The Jewel means wealth. The Jewel means beauty. The Jewel means royalty. But for girls like Violet, the Jewel means servitude. Not just any kind of servitude. Violet, born and raised in the Marsh, has been trained as a surrogate for the royalty—because in the Jewel the only thing more important than opulence is offspring.
Purchased at the surrogacy auction by the Duchess of the Lake and greeted with a slap to the face, Violet (now known only as #197) quickly learns of the brutal truths that lie beneath the Jewel’s glittering facade: the cruelty, backstabbing, and hidden violence that have become the royal way of life.
Violet must accept the ugly realities of her existence… and try to stay alive. But then a forbidden romance erupts between Violet and a handsome gentleman hired as a companion to the Duchess’s petulant niece. Though his presence makes life in the Jewel a bit brighter, the consequences of their illicit relationship will cost them both more than they bargained for. (Synopsis taken from Goodreads)
Once upon a time, I got two books for a Christmas gift. I was extremely happy (because no one ever buys me books! What is this nonsense???), and therefor I read them right away.
Pretty much my reaction: uh…what?
So the whole idea behind the series is this: due to fertility issues among the nobility, girls from the outer sections of the city have a mandatory test to see if they will be able to have a baby for those nobility. Except, they also kind of get tested for magic so they can grow the baby at a freakishly fast pace. And they have no choice in if they want to do this or not.
And the further I got into The Jewel, the more similarities between other dystopian novels seem to pop up. Basically, this series is a mix between The Hunger Games, The Selection, and Only Ever Yours.
But they have really pretty covers!
The book starts with an auction; the girls in the series are literally auctioned off to be surrogates for the nobility. Like, they stand on the stage in pretty dresses with an auctioneer talking about them and people bid on them. And they have no choice in this. Basically, they’re sold as glorified slaves to make babies.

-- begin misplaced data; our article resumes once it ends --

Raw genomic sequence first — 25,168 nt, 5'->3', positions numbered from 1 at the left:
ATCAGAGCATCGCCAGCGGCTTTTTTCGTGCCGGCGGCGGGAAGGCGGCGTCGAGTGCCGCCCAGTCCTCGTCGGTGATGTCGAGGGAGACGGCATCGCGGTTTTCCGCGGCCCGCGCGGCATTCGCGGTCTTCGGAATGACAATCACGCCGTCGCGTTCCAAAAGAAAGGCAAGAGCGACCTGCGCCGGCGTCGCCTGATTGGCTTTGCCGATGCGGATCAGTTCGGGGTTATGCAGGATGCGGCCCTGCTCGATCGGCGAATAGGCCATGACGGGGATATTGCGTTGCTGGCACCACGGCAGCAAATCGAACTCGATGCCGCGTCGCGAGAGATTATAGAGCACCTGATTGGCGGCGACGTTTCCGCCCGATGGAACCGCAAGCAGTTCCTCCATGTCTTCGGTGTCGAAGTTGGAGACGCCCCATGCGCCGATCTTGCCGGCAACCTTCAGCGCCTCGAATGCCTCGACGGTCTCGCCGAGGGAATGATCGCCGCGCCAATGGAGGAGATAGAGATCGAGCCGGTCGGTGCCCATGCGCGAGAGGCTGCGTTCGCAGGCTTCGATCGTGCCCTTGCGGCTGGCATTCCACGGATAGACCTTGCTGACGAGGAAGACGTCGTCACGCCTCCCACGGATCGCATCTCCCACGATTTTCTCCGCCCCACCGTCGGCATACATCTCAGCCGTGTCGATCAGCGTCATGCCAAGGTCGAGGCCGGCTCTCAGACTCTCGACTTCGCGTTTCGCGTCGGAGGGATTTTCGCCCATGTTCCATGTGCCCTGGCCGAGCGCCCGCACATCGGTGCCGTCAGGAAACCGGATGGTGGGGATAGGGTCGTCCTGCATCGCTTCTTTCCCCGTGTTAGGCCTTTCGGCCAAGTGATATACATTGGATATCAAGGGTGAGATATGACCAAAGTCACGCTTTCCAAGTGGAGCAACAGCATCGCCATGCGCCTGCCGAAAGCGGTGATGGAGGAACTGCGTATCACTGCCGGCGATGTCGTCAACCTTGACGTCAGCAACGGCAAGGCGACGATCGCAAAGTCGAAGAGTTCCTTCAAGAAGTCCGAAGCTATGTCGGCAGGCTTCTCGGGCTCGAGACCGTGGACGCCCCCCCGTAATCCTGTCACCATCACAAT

Here be the main cast:
Violet Lasting: Our main character, AKA, the special snowflake. She was sold at auction to The Duchess of the Lake so she could have a girl baby to marry the boy baby of another noble family. And, uh, the Katniss parallels are strong. Chosen to start the rebellion (except, I’m not quite sure why?), would do anything to protect her family, and is “strong” and “focused” and various other things that mean she doesn’t really outwardly show emotion. She’s from the poorest part of the city.
Lucien: A stylist who chose Violet and is basically the same person as Cinna. Like pretty much exactly the same.
Ash Lockwood: a “companion” who was hired to (ah-hem) “accompany” the Duchess of the Lake’s niece, and Violet’s love interest. Except that it was totally insta-love. And, honestly? He’s basically the most cliched male love interest who every cliched. And they’ve fallen in “true love” after basically their third conversation.
The Duchess of the Lake: She’s…uh…interesting. Meaning kind of crazy? But at the same time, she’s not, and you kind of get why she’s doing everything, but at the same time, you’re just like why?
And there’s this strange lack of worldbuilding. Why can’t the nobility have children? Why are there girls as young as twelve being auctioned off (seriously, most twelve year old girls haven’t even gotten their periods yet, and you’re selling them off to get pregnant? Shouldn’t you wait until they’re older?)? And why is everyone described as being petite? Having wider hips is better for childbirth, and yet it’s the smallest, thinnest girls that get sold for the most?
I liked that all the villains existed in gray areas, because that happens sadly rarely. And I liked the actual idea of the novel, and I was never bored, it just had some issues. I liked Violet’s friendship with Raven. And the whole magic part of it was really interesting, as well.
Basically, this novel was fine. I’ve read the second one and I’ll read the third one when it comes out, but it was only fine.
So, has anyone read The Jewel? What did you think? Did the worldbuilding issues bug you, as well (the whole twelve year old thing…)?